Lively, entertaining reviews of, and essays on, old and newer films and everything relating to them, written by professional author William Schoell.

Thursday, February 11, 2010


TWO SECONDS (1932). Director: Mervyn LeRoy.

High rise worker John Allen (Edward G. Robinson) is about to be executed for murder, and the entire film is a flashback detailing the events that led up to this in the "two seconds" it takes him to die. Allen marries a dance hall girl, Shirley (Vivienne Osborne), while he's drunk, and she proves to be a shrew of the first rank. This brings John into conflict with his best friend and former roommate, Bud (Preston Foster), leading to a horrific tragedy. But things, if possible, get worse ... Robinson gives a ferociously superb performance in this [although it's quite odd that he appears almost drunk in the courtroom/sentencing scene]. J. Carroll Naish offers yet another of his excellent portrayals as Tony, and Osborne's performance certainly has bite. Guy Kibbee has a small role as well.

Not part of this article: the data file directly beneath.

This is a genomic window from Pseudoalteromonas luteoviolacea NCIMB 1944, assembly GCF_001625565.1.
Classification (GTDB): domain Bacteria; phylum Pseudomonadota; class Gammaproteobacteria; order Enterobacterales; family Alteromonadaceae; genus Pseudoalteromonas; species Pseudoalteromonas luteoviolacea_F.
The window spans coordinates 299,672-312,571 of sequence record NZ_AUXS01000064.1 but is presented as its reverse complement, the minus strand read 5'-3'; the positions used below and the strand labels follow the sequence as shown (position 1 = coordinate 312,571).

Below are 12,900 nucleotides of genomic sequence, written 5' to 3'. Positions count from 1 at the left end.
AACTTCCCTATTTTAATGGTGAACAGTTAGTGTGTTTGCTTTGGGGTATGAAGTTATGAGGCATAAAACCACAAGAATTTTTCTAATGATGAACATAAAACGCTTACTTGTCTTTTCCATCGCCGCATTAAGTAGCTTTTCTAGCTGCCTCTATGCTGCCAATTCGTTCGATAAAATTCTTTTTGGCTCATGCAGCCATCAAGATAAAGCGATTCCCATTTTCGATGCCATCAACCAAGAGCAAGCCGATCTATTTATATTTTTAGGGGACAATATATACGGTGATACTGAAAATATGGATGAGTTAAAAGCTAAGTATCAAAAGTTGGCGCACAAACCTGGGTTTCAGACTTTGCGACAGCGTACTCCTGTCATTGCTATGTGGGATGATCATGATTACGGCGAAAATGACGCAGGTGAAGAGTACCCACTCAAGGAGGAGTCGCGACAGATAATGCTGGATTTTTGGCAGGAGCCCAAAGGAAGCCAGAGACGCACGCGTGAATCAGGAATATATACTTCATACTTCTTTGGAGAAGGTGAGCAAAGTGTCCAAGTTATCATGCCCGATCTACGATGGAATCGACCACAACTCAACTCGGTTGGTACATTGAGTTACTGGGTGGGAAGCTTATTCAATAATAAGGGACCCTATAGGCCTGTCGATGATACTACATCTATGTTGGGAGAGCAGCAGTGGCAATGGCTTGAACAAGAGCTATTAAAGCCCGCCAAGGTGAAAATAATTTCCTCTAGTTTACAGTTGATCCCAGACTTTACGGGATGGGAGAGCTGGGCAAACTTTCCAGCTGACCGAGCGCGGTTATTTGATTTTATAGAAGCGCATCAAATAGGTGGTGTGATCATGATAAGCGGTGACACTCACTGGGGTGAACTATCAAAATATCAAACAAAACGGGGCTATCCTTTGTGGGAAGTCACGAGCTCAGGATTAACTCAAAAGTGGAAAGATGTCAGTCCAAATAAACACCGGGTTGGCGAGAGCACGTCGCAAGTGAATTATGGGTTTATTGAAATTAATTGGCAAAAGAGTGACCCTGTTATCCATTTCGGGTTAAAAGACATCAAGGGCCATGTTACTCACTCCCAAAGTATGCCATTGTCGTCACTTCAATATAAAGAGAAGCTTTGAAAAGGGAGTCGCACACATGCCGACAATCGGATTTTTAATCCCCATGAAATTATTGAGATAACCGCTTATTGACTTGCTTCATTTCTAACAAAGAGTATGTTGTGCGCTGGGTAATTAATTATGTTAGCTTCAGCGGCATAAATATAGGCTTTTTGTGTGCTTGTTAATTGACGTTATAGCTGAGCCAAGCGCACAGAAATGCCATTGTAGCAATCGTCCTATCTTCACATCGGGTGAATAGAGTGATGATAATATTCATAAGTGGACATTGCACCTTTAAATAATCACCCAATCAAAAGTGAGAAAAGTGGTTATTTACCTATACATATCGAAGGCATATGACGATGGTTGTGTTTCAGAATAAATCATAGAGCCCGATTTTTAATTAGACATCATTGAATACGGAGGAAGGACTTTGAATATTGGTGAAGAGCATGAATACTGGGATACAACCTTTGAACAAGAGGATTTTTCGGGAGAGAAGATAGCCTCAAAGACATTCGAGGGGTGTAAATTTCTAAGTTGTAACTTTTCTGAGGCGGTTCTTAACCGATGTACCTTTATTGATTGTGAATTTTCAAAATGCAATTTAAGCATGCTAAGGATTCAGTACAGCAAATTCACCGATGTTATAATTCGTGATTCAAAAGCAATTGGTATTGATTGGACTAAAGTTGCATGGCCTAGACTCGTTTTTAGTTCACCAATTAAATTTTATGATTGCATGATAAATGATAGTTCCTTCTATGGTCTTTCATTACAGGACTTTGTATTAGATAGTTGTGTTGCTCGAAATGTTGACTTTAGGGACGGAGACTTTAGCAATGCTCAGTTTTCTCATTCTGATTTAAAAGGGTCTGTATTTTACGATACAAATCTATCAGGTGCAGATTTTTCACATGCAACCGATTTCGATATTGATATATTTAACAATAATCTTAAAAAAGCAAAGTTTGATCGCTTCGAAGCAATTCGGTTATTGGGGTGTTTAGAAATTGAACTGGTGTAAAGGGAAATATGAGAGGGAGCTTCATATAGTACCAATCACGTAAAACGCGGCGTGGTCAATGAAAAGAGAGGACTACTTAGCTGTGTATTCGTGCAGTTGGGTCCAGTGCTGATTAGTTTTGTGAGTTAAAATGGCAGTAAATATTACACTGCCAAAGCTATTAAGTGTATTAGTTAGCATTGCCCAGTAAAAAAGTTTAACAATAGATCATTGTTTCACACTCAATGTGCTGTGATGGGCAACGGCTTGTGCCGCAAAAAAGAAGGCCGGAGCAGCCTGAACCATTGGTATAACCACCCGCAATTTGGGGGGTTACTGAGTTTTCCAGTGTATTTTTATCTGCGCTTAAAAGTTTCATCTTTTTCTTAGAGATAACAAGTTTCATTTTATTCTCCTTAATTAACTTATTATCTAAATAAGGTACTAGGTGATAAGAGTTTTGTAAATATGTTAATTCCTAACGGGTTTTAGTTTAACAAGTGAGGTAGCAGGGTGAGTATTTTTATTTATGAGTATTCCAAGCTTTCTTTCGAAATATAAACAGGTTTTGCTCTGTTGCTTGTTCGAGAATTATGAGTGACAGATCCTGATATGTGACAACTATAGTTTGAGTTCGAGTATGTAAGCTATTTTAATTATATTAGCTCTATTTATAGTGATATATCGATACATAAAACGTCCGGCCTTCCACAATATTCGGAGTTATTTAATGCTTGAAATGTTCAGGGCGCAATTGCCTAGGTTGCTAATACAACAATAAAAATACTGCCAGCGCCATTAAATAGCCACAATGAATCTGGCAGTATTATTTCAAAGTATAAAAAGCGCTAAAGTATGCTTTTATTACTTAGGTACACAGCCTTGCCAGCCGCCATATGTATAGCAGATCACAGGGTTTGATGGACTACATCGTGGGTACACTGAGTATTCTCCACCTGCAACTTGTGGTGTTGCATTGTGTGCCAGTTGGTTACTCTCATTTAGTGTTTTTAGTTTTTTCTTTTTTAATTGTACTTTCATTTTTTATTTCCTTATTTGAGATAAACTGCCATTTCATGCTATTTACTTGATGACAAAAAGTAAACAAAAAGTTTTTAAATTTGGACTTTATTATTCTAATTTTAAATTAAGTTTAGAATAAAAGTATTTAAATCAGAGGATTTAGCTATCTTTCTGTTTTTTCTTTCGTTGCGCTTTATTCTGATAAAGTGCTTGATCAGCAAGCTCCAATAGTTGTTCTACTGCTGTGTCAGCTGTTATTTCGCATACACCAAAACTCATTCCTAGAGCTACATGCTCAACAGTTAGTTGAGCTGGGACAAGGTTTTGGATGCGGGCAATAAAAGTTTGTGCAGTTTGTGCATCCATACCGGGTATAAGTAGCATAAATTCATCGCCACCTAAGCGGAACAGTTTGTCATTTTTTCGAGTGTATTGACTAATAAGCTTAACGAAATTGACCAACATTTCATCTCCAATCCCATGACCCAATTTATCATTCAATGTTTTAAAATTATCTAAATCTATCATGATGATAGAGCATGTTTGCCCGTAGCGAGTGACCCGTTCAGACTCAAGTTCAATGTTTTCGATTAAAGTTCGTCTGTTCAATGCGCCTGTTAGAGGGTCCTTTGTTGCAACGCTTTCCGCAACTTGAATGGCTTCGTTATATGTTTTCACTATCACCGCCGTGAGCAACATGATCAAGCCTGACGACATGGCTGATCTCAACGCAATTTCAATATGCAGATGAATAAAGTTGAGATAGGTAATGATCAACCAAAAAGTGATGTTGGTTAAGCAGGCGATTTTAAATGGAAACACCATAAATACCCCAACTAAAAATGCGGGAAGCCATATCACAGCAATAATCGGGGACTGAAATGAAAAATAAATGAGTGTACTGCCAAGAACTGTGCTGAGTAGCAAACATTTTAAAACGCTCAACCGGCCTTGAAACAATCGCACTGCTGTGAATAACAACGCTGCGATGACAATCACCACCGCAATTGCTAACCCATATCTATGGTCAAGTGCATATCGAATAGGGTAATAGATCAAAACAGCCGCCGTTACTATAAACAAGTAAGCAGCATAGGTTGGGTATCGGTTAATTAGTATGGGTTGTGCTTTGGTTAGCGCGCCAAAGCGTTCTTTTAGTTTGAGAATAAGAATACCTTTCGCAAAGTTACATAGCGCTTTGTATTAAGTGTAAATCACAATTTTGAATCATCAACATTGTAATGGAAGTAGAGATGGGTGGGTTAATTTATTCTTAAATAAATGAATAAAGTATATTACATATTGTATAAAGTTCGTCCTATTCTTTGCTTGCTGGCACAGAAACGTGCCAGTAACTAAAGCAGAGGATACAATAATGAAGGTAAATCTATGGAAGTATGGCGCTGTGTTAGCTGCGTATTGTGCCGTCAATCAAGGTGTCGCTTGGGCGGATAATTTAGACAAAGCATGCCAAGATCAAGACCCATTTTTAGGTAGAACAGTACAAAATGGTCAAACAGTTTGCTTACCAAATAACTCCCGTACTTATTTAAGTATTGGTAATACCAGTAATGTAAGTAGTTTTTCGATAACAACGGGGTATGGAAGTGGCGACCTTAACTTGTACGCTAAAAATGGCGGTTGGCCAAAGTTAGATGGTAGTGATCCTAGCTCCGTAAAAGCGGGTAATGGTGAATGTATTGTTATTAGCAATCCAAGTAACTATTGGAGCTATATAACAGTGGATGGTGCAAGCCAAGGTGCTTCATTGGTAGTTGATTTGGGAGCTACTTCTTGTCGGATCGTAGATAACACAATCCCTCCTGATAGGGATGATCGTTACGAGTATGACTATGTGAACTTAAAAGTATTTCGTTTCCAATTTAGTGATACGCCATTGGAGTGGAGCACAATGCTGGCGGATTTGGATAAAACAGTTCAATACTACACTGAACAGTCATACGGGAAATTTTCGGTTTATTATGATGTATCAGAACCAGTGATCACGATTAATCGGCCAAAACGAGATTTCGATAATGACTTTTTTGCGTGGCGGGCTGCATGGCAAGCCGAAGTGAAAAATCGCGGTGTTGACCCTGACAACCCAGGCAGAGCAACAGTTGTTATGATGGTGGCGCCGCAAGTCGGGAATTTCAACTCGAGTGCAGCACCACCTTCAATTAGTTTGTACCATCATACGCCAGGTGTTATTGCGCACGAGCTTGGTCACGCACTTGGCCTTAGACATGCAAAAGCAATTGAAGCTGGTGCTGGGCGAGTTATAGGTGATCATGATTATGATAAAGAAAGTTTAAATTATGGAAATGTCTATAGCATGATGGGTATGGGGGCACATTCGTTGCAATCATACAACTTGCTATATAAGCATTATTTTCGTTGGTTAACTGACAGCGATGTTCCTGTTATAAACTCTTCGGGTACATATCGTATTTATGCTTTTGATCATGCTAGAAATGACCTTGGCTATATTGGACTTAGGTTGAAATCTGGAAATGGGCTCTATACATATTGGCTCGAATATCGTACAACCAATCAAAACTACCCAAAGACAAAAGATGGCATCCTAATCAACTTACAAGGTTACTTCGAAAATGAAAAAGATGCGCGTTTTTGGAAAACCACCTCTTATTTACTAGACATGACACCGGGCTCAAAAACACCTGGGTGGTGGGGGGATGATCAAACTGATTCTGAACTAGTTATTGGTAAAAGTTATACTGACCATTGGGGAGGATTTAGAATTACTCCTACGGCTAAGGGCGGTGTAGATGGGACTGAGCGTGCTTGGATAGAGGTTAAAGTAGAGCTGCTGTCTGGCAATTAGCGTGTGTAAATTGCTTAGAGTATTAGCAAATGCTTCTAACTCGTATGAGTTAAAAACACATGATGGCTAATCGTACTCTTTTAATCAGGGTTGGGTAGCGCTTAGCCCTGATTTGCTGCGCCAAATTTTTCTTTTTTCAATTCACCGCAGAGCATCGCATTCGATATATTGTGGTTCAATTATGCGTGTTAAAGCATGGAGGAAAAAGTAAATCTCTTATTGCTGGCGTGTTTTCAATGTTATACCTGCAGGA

Verdict: Not exactly great drama but the acting is terrific. **1/2.

No comments: